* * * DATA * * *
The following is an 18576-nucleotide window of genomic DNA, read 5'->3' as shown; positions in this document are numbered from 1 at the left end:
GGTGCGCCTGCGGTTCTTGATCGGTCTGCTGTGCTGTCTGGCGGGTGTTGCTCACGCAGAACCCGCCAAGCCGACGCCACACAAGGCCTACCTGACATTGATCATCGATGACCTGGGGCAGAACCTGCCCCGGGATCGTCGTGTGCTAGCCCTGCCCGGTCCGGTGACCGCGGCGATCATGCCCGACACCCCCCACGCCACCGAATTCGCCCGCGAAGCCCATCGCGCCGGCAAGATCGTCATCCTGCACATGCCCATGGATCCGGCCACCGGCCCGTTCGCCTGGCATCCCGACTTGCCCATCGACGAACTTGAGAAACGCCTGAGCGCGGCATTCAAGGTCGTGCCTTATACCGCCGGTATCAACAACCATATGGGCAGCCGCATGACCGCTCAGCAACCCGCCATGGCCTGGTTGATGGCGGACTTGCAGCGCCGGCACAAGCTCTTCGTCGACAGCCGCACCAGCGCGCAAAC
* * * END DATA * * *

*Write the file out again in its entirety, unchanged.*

The following is an 18576-nucleotide window of genomic DNA, read 5'->3' as shown; positions in this document are numbered from 1 at the left end:
GGTGCGCCTGCGGTTCTTGATCGGTCTGCTGTGCTGTCTGGCGGGTGTTGCTCACGCAGAACCCGCCAAGCCGACGCCACACAAGGCCTACCTGACATTGATCATCGATGACCTGGGGCAGAACCTGCCCCGGGATCGTCGTGTGCTAGCCCTGCCCGGTCCGGTGACCGCGGCGATCATGCCCGACACCCCCCACGCCACCGAATTCGCCCGCGAAGCCCATCGCGCCGGCAAGATCGTCATCCTGCACATGCCCATGGATCCGGCCACCGGCCCGTTCGCCTGGCATCCCGACTTGCCCATCGACGAACTTGAGAAACGCCTGAGCGCGGCATTCAAGGTCGTGCCTTATACCGCCGGTATCAACAACCATATGGGCAGCCGCATGACCGCTCAGCAACCCGCCATGGCCTGGTTGATGGCGGACTTGCAGCGCCGGCACAAGCTCTTCGTCGACAGCCGCACCAGCGCGCAAAC